• Schaefer S.
      Hepatitis B virus genotypes: comparison of genotyping methods.
      • Pas S.D.
      • Tran N.
      • de Man R.A.
      • Burghoorn-Maas C.
      • Vernet G.
      • et al.
      Comparison of reverse hybridization, microarray, and sequence analysis for genotyping hepatitis B virus.
      • Can detect new genotypes and recombination between genotypes
      • Bartholomeusz A.
      • Schaefer S.
      Hepatitis B virus genotypes: comparison of genotyping methods.
      • Cumbersome (cannot be used in large-scale studies), expensive, and requires expertise
      • Bartholomeusz A.
      • Schaefer S.
      Hepatitis B virus genotypes: comparison of genotyping methods.
      • Pas S.D.
      • Tran N.
      • de Man R.A.
      • Burghoorn-Maas C.
      • Vernet G.
      • et al.
      Comparison of reverse hybridization, microarray, and sequence analysis for genotyping hepatitis B virus.
      INNO-LiPA• Easier and cheaper than sequencing
      • Bartholomeusz A.
      • Schaefer S.
      Hepatitis B virus genotypes: comparison of genotyping methods.
      • Insensitive for HBV genomes with SNP or deletions in the sequences to which probes bind
      • Valsamakis A.
      Molecular testing in the diagnosis and management of chronic hepatitis B.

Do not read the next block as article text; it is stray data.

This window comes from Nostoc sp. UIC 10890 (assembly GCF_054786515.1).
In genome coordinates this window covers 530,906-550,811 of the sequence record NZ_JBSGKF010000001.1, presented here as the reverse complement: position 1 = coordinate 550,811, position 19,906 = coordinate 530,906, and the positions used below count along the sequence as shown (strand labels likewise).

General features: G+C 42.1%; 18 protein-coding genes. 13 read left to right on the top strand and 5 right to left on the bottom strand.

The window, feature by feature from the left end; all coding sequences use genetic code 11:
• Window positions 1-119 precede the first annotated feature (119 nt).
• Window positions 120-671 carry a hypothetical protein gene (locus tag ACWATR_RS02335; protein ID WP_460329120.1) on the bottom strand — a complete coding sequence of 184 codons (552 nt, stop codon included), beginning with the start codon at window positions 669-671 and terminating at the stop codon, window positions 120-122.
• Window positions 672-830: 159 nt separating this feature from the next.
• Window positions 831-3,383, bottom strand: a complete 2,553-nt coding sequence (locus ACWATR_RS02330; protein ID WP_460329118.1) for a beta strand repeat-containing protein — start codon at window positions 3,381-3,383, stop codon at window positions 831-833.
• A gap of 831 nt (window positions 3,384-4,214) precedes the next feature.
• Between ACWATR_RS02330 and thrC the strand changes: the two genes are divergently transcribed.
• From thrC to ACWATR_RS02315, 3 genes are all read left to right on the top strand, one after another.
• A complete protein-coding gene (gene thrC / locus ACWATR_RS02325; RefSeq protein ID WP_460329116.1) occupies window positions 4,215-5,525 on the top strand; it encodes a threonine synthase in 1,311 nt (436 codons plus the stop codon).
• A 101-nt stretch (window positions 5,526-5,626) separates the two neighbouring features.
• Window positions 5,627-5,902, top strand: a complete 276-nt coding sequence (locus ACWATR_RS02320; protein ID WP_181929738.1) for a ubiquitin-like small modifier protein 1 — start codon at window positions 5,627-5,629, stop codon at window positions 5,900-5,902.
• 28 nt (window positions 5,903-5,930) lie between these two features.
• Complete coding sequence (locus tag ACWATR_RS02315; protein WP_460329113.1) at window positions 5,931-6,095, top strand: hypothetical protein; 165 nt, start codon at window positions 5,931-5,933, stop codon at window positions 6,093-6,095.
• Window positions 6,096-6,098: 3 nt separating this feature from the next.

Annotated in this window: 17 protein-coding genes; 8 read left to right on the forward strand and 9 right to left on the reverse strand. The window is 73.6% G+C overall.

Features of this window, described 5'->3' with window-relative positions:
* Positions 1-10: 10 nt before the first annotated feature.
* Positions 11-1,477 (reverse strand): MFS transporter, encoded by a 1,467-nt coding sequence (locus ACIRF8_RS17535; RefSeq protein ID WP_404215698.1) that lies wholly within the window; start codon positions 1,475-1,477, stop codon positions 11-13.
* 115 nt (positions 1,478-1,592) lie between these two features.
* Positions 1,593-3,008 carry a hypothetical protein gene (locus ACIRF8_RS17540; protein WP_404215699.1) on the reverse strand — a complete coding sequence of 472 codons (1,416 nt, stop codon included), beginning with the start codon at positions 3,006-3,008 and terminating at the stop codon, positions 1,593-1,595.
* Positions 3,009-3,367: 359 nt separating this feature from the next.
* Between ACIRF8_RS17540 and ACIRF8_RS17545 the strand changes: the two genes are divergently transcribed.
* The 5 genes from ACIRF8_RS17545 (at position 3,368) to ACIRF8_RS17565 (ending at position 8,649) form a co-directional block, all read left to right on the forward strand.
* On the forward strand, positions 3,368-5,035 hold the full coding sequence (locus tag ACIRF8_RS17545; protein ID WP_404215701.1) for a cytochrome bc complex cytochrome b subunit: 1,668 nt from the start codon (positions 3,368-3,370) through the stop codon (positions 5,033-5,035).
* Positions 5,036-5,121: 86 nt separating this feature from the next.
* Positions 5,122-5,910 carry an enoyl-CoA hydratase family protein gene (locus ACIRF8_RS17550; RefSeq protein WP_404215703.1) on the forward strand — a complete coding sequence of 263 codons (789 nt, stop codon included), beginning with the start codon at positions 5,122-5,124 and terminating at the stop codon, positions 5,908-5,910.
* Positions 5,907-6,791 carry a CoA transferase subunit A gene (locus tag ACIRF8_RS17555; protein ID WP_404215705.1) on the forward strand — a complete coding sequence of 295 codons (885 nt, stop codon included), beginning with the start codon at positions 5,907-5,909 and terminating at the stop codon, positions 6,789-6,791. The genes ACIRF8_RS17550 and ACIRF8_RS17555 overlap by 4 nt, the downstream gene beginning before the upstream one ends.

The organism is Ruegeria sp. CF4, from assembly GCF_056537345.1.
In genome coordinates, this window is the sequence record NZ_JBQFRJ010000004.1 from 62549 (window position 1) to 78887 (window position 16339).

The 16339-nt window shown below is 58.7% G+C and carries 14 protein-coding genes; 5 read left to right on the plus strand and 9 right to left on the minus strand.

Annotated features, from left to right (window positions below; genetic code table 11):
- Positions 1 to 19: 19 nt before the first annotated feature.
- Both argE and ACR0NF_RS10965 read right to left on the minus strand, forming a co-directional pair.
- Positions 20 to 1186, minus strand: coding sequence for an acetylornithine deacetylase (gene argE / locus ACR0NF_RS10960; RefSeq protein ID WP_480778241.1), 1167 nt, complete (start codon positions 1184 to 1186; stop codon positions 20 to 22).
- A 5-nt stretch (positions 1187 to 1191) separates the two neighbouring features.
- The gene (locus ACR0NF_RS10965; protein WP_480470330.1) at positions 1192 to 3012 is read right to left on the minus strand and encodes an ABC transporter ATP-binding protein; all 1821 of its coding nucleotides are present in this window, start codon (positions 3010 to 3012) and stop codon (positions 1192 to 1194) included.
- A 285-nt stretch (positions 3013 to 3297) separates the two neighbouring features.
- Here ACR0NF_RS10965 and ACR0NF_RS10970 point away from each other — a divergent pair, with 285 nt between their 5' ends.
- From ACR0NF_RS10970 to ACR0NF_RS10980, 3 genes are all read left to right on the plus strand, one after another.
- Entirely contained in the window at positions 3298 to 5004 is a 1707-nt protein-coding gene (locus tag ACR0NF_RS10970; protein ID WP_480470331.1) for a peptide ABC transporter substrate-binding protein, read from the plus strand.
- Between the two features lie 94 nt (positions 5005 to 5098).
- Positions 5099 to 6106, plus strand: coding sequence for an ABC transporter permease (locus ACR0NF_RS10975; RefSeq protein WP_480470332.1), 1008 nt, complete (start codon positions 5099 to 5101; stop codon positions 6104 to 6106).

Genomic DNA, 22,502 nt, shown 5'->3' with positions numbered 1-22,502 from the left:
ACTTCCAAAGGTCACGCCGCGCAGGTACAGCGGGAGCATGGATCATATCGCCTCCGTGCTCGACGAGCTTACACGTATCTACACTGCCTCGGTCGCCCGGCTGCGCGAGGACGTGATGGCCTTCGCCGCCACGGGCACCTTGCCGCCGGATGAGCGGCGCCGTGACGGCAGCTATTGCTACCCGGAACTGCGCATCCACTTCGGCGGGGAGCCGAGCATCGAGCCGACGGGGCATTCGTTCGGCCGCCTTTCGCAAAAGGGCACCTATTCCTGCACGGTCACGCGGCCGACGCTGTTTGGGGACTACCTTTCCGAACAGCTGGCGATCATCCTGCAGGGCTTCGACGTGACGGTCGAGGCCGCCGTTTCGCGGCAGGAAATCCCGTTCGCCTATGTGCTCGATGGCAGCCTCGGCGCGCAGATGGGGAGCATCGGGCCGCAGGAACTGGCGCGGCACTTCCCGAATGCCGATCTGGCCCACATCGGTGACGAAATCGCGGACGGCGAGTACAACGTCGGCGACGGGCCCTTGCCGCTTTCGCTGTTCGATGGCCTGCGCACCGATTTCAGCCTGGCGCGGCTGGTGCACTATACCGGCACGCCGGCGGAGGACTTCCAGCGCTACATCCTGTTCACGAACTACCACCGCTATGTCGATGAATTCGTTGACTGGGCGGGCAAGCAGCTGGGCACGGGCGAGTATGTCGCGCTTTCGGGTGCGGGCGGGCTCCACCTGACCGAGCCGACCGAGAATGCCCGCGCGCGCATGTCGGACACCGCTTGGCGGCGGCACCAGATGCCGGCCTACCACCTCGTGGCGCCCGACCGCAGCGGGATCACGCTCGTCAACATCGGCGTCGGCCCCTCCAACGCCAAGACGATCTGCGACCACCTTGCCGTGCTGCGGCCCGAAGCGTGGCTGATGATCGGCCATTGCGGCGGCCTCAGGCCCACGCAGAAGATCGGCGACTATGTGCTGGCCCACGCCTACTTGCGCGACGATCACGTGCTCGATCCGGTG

• Overall success rate for the detection of all eight HBV genotypes was recently found to be 98%
      • Qutub M.O.
      • Germer J.J.
      • Rebers S.P.
      • Mandrekar J.N.
      • Beld M.G.
      • Yao J.D.
      Simplified PCR protocols for INNO-LiPA HBV Genotyping and INNO-LiPA HBV PreCore assays.
      • Relatively expensive compared to PCR-based and serological techniques
      • Bartholomeusz A.
      • Schaefer S.
      Hepatitis B virus genotypes: comparison of genotyping methods.
      • Highly specific
      • Pas S.D.
      • Tran N.
      • de Man R.A.
      • Burghoorn-Maas C.
      • Vernet G.
      • et al.
      Comparison of reverse hybridization, microarray, and sequence analysis for genotyping hepatitis B virus.
      • Can detect mixed genotypes
      • Valsamakis A.
      Molecular testing in the diagnosis and management of chronic hepatitis B.
      • Pas S.D.
      • Tran N.
      • de Man R.A.
      • Burghoorn-Maas C.
      • Vernet G.
      • et al.